In Pakistan, huge swathes of the country sits on arsenic-contaminated groundwater. PHOTO: AFP

From water scarcity to water infused with alarming levels of arsenic – good job, corrupt government

No environmental emergency has been put in place despite the fact that millions of people could be at high risk.

Raja Khalid Shabbir August 27, 2017
I recently came across an alarming news story about high levels of arsenic in our groundwater supply. Unfortunately, this is turning into a serious issue in developing countries such as Pakistan, India, Bangladesh and other parts of the subcontinent.

Recently, a nationwide study based on sampling approximately 1,200 groundwater pumps was carried out. The study was led by Dr Joel Podgorski, a Swiss geologist and computer scientist. The study illustrated that the amount of arsenic in the groundwater of various Pakistani areas dotted along the Indus River and its tributaries, including Multan, Lahore, Kasur, Sheikhupura, Gujranwala and around Hyderabad, have reached alarming levels.

This shocking news has not triggered any environmental emergency in the country as yet, despite the fact that 50 to 60 million people reside in the identified hotspots and could be at a high risk. The earth is deteriorating in front our very eyes and yet no one is willing to step outside their everyday lives and bubbles to give it enough importance. The death of the environment is a phenomenon that will not go away by simply avoiding it, so the question that arises is what can the average person do to improve these conditions?

But before we address that, let’s first try to understand what we’re dealing with.

What is arsenic?

Arsenic is a major heavy metal contaminant which divides into two types – grey and white. While the former is non-poisonous, the latter is extremely poisonous.

According to the guidelines put forth by World Health Organisation (WHO), 10 micrograms of arsenic per litre of water is safe for usage and consumption. But the findings submitted by the Pakistan Council of Research in Water Resources (PCRWR) have declared 50 micrograms per litre, thus one can gauge the level of harm this can cause.

 In his final report, Dr Podgorski said,
“Very high concentrations, above 200 micrograms per litre, are found mainly in the south. This is an alarmingly high number which demonstrates the urgent need to test all drinking water wells in the Indus Plain.”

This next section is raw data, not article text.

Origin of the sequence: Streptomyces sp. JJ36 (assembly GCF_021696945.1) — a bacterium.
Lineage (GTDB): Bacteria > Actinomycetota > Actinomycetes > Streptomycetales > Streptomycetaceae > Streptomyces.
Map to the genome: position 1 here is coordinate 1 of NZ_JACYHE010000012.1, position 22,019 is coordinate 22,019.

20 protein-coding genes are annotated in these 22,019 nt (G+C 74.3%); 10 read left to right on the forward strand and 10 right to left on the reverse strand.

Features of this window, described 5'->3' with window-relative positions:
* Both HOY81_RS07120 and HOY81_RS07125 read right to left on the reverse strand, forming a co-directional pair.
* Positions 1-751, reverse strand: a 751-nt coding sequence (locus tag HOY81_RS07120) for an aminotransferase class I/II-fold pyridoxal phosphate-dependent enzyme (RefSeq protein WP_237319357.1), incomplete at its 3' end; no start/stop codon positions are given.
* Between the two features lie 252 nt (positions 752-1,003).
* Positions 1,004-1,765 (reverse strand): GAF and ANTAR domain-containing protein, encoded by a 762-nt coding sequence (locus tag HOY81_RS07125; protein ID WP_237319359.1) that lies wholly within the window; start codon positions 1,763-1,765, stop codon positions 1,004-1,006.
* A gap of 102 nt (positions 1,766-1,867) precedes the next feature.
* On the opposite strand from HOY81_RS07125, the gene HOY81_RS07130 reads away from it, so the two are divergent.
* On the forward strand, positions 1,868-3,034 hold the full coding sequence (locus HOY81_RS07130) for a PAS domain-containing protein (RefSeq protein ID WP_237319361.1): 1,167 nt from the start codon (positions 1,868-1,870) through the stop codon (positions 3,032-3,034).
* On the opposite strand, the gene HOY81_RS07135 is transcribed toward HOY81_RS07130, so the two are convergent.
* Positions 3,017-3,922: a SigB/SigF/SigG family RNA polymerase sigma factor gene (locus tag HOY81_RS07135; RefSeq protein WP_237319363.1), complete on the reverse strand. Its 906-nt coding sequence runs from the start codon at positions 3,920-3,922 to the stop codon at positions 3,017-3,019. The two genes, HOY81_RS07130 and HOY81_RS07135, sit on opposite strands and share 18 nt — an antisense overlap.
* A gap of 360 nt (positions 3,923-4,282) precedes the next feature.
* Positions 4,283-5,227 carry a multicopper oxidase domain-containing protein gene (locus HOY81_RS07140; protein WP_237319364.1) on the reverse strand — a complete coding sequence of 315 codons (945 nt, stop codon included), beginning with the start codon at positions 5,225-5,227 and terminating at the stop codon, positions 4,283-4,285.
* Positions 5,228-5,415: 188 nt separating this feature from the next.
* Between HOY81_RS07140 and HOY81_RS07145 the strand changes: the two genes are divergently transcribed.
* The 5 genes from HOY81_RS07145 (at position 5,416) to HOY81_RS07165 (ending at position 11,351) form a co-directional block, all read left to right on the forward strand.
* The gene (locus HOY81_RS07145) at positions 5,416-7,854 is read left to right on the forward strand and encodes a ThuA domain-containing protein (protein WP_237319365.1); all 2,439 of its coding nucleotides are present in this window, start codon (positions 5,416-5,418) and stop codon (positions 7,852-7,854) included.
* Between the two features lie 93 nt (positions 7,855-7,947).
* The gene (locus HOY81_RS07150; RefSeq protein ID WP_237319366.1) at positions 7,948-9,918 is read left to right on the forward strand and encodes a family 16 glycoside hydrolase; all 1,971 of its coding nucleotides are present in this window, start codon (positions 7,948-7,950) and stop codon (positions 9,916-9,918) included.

Does arsenic in groundwater directly affect the consumer?

The potential sources of arsenic consumption are through drinking, cooking and irrigation purposes. Even when a cigarette is lit, the smoker is enveloped in an arsenic cloud because the tobacco plants used in the manufacturing of cigarettes also absorb arsenic present in the soil.

What are the effects of arsenic?

Immediate adverse health effects of arsenic poisoning include gastrointestinal symptoms such as vomiting, diarrhoea, intense thirst, continual inclination to empty the bowels and burning pain in upper abdomen. These may be followed by sensory symptoms such as numbness and tingling of the extremities and death in extreme cases.

Prolonged exposure to arsenic results in the appearance of transverse white lines on nails called ‘Aldrich-Mees’ lines’, thickening of palms and soles, rain drop skin pigmentation, diabetes, neurotoxicity and cardiovascular diseases.

How can the consumer detect arsenic in the water?

That’s the tricky part, because arsenic is colourless, tasteless and odourless, making it virtually impossible to detect it without laboratory testing. This may explain the reason for its unchecked spiralling over the recent years. Additionally, the indifferent attitude of concerned departments has allowed this problem to further aggravate.

How can we avoid consuming arsenic water?

We can reduce human exposure to arsenic by raising general public awareness, filtering and screening drinking water supplies. Those supplies where arsenic content is found to be above the WHO or national levels should be labelled unsafe till treated.

Other methods include use of microbiology to save surface water (rainwater), arsenic removing technologies (adsorption, ion exchange, oxidation) and the dilution of high content arsenic source water by mixing lower arsenic content source water.

Small under-the-sink units can also be used to lower arsenic concentration of drinking water such as the ones they have in the US.

The fact that something so dangerous has been detected in our water supplies and nothing substantial is being done to fix it, speaks volumes about how careless our government is. Even a basic commodity such as water is not pureIt is high time the concerned authorities recognised the magnitude of this national threat so that the millions of lives at stake can take a sigh of relief.
Raja Khalid Shabbir The author is a medical doctor based in Islamabad. He tweets at @drkhalidshab ( You can follow him here .
The views expressed by the writer and the reader comments do not necassarily reflect the views and policies of the Express Tribune.


Aqif Chaudhry | 3 years ago | Reply I remember reading an article about arsenic in drinking water over thirty years ago. We have developed amnesia. Perhaps by forgetting about it the problem would go away.
Parvez | 3 years ago | Reply Your expectation that the government should do something about this serious issue is misplaced......because they don't have to drink this water, nor do their children. Billions have been spent only in Sindh, in the name of the people, to provide drinkable water......and it's widely rumored that most of the money landed up in Dubai.
Replying to X

Comments are moderated and generally will be posted if they are on-topic and not abusive.

For more information, please see our Comments FAQ